Navigation Links
Hydrocooling shows promise for reducing strawberry weight loss, bruising

GAINESVILLE, FLStrawberries are very fragile and highly susceptible to mechanical injury during commercial production. Growers interested in ways to increase profits and reduce product loss are seeking improved handling and temperature management techniques. Collaborative research from scientists from the Brazilian Agricultural Research CorporationEmbrapa and the University of Florida contains several findings that show promise to significantly improve commercial strawberry handling.

Because of their fragile nature, strawberries must be harvested when they are ripe to minimize bruising, a critical concern leading to product and revenue losses for growers. Bruising is caused by impact, compression, and vibration forces. Impact bruising results from a sudden sharp forcefor example when a fruit falls onto another fruit or onto a hard surface, or when an object strikes the fruit. Compression bruising occurs when tissue is subjected to a constant force such as during hand-harvest (finger pressure), or when the fruit is on the bottom layer of a container.

To replicate commercial handling conditions, the research team used forced-air or hydrocooling with three strawberry cultivars ('Chandler', 'Oso Grande', and 'Sweet Charlie') to reach pulp temperatures of 1 or 30C, then subjected the fruit to compression and impact forces. The fruit was subsequently evaluated for bruising; each berry was sliced through the center of the impact area and was considered to be bruised if damaged tissue was visible below the impact area.

Strawberries with a pulp temperature of 24C exhibited sensitivity to compression but greater resistance to impacts. As pulp temperature decreased, fruit were less susceptible to compression, as shown by up to 60% reduction in bruise volume. In contrast, strawberries at 1C pulp temperature had more severe impact bruising, with up to 93% larger bruise volume than at 24C, depending on the cultivar.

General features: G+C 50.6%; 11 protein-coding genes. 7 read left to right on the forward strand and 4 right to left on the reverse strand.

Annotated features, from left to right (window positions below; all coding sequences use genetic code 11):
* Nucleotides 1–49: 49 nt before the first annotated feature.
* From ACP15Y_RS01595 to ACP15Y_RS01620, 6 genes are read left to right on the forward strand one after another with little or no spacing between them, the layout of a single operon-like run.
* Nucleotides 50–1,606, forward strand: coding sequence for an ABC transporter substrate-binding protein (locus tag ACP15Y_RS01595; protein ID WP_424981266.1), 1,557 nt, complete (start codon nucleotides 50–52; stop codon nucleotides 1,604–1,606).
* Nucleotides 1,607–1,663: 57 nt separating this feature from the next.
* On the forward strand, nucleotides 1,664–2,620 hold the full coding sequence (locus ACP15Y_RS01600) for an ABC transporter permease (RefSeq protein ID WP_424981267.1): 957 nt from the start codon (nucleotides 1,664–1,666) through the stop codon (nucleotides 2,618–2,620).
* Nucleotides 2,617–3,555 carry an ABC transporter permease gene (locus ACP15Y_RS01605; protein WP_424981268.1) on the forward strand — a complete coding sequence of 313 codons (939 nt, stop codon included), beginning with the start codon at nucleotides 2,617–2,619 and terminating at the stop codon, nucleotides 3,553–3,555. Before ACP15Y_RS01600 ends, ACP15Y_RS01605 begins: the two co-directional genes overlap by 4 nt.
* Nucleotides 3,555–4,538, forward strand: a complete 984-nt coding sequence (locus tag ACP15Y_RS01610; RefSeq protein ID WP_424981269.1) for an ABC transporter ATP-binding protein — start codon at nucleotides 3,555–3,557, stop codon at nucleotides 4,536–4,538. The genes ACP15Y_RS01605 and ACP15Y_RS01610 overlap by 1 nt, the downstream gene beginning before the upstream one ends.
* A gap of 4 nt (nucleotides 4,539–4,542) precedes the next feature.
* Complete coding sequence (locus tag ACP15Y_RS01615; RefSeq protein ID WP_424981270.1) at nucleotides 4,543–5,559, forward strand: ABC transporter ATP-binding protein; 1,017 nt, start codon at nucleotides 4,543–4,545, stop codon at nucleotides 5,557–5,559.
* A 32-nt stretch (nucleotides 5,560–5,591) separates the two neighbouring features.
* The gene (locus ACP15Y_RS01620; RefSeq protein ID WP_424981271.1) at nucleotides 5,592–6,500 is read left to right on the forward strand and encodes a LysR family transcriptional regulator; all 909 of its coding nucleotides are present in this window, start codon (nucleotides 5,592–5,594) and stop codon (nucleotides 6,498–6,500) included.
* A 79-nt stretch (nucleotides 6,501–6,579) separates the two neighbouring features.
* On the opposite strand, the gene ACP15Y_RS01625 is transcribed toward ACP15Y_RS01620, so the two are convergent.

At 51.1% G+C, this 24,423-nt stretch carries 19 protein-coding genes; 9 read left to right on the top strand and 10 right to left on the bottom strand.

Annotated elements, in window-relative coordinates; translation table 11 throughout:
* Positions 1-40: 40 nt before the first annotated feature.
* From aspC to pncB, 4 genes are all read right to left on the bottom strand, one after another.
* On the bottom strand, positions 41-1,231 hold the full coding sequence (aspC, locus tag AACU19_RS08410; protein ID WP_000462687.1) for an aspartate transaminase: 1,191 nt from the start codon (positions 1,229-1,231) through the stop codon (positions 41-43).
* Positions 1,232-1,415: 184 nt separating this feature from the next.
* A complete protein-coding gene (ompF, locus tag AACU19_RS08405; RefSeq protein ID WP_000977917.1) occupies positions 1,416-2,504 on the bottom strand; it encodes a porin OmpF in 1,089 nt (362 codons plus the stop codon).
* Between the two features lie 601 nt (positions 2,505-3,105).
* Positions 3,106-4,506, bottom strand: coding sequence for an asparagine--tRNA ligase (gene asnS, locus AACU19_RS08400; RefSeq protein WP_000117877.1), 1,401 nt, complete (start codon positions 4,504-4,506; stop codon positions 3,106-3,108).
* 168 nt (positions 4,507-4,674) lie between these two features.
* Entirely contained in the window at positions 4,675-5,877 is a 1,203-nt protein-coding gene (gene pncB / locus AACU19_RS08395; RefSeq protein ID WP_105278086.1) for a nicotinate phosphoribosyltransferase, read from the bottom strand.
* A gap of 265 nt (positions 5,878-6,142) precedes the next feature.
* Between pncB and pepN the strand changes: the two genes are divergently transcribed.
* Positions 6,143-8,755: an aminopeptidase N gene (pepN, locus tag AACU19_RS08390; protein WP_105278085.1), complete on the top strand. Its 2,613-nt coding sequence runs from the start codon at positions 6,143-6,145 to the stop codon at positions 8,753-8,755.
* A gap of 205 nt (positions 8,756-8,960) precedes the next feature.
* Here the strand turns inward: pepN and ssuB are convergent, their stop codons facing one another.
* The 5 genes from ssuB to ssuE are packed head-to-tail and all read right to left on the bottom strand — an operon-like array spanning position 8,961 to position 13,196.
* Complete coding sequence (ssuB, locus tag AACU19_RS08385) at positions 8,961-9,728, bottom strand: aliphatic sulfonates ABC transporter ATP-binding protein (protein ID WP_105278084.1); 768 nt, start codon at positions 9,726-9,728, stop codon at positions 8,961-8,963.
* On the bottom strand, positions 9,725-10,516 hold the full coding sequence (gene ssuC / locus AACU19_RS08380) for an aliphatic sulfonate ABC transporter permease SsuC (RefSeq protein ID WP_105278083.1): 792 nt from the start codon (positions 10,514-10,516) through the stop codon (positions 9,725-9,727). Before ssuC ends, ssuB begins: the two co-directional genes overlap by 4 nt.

Strawberries also showed different susceptibility to impact bruises depending on the cooling method. Impacted fruit that were forced-air cooled had larger bruise volumes than those that were hydrocooled. The impact bruise volume for strawberries forced-air cooled to 1C was 29% larger than for fruit hydrocooled to 20C, 84% higher than those forced-air cooled to 20C, and 164% higher than those hydrocooled to 1C.

The results proved that strawberries had different responses to compression and impact forces based on pulp temperature. Fruit at low temperature were more resistant to compression, while fruit at higher temperatures were more resistant to impact. This finding translates to practical recommendations for commercial strawberry growers, suggesting that fruit bruising caused by compression may be minimized by harvesting and transporting early in the day when pulp temperatures are lowest.

According to the report, "there is potential for strawberries to be graded and packed on a packing line; however, impact bruising at transfer points must be minimized. In this scenario, the strawberries could be harvested into field lugs (two or three layers deep of fruit) and transported to the packing house. It would be more advantageous to use hydrocooling than forced-air cooling because hydrocooling cools fruit at a much faster rate."